Private limited liability companies require a minimum share capital of €2 and can be incorporated at a cost, excluding legal fees, of €60.

There are a number of institutions operating in Dublin which provide corporate services to SPVs. The charges of SPV administrators vary depending on the complexity of a transaction but generally amount to about €18,000 to €20,000 a year. Auditors charge about €12,000 a year.

In addition, it is worth noting that there are no thin-capitalization rules for SPVs in Ireland and therefore no maximum limit to the value of assets which can be securitized.

How are SPVs taxed?

The predominant reasons for Ireland's popularity as an SPV location are its favourable tax regime, the fact that it is an onshore jurisdiction and the professional and administration services that are available locally. The following tax points are of particular relevance.

Entity-level tax - section 110 of the Taxes Consolidation Act 1997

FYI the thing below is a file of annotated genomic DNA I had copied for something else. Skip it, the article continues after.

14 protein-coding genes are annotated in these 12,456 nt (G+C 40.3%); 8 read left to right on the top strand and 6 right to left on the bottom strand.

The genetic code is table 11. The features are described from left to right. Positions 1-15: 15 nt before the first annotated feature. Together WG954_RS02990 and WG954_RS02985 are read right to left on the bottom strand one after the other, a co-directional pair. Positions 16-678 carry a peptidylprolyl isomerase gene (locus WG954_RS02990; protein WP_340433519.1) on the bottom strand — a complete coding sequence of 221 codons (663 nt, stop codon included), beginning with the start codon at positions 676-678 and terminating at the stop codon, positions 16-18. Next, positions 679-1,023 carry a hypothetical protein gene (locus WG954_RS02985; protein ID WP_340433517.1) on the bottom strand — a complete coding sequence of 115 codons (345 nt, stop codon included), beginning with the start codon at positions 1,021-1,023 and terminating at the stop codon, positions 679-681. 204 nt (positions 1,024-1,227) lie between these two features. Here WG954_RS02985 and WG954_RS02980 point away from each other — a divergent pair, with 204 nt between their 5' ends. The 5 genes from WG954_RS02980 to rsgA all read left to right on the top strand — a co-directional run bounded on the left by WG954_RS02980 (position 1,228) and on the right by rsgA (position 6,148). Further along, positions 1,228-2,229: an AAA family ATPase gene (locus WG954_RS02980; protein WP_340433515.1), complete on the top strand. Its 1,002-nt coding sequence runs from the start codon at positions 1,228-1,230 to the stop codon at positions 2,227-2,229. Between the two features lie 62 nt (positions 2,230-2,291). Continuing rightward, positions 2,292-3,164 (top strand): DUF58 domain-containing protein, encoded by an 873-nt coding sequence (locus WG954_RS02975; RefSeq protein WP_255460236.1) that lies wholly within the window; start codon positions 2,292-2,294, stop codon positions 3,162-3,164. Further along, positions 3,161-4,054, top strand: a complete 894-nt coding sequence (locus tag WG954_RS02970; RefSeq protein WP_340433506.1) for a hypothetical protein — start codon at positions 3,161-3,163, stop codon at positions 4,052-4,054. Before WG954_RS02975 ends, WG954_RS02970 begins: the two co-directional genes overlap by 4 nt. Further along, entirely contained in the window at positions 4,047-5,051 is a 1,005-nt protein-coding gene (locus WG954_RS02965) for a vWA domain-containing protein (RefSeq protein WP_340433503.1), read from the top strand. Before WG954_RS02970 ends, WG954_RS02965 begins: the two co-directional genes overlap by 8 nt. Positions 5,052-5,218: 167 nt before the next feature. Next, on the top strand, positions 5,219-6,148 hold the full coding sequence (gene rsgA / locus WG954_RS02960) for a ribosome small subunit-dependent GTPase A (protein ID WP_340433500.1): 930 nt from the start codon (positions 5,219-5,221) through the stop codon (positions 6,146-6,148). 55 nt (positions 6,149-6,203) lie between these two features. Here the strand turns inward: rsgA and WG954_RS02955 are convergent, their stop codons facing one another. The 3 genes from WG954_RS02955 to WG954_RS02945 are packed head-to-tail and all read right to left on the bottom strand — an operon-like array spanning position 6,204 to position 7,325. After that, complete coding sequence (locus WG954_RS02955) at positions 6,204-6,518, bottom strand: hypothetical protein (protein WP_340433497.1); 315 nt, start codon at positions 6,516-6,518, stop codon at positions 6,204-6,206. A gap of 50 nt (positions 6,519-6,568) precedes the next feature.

It is essential to ensure that the SPV is tax neutral. While the SPV itself is liable to corporation tax at 25%, the tax is applied on the SPV's net taxable profit, which, with careful structuring, is generally maintained at a negligible level as there is no minimum profit required for tax purposes. This is achieved by having the SPV's tax deductible expenditure equal to its income. The relevant tax legislation, which is contained in section 110 of the Taxes Consolidation Act, 1997, was radically overhauled in the Finance Act 2003, making possible a wider variety of asset-backed transactions than was previously the case. In short, Section 110 provides that the taxable profits of a company (a qualifying company) involved in the holding or management of qualifying assets should be computed on the same basis as a trading company. Consequentially, the cost of funding and other related expenditure is tax deductible. In addition, swap payments, payments to service providers and payments made under certain subordinated loans (see profit extraction below) will in most cases also be tax deductible.